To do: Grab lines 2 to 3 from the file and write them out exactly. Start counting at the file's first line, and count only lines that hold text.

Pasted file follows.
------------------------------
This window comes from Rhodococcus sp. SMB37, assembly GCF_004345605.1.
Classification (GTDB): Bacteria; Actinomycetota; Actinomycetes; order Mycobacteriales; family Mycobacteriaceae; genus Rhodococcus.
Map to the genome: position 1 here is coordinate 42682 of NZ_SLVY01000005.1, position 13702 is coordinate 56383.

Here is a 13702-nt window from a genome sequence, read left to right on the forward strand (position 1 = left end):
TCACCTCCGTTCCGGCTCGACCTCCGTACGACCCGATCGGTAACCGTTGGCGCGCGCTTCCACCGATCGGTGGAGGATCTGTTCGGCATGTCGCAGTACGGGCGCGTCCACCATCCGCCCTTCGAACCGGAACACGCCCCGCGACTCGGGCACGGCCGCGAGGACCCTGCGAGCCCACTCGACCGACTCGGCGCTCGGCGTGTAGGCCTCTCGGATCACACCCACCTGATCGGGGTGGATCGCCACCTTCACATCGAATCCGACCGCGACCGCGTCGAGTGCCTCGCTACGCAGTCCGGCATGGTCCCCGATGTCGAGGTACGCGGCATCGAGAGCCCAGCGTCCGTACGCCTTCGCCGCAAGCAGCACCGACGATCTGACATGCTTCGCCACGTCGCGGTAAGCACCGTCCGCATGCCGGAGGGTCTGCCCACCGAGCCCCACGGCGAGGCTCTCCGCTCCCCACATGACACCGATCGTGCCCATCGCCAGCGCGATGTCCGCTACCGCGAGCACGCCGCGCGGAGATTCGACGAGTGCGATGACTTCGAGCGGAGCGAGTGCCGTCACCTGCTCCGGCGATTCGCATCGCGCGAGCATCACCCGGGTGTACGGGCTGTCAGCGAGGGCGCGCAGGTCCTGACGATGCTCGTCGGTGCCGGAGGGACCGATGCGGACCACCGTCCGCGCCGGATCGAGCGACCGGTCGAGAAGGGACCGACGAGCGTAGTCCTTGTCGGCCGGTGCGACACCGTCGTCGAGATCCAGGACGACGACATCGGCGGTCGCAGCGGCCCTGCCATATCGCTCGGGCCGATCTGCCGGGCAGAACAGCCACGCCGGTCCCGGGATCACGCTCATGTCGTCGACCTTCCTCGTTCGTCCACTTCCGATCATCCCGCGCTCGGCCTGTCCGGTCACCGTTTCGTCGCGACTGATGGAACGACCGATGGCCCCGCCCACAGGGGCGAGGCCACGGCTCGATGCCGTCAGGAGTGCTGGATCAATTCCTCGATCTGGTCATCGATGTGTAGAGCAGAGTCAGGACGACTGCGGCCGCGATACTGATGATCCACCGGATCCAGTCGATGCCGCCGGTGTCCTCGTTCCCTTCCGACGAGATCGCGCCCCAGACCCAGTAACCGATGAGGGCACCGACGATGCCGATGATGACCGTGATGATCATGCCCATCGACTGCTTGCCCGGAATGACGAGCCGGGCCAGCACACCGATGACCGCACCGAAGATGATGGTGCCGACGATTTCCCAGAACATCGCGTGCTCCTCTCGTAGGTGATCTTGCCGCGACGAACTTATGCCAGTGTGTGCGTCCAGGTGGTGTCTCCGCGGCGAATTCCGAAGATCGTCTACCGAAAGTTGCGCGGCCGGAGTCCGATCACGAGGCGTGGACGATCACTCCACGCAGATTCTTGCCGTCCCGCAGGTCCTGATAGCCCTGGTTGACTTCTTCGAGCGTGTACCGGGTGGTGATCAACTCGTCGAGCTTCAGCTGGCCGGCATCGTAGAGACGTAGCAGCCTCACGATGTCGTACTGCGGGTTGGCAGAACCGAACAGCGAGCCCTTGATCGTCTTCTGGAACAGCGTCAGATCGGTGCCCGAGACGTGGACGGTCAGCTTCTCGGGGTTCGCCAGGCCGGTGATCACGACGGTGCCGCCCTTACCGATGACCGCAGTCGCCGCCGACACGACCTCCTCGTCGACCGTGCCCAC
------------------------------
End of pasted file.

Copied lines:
Classification (GTDB): Bacteria; Actinomycetota; Actinomycetes; order Mycobacteriales; family Mycobacteriaceae; genus Rhodococcus.
Map to the genome: position 1 here is coordinate 42682 of NZ_SLVY01000005.1, position 13702 is coordinate 56383.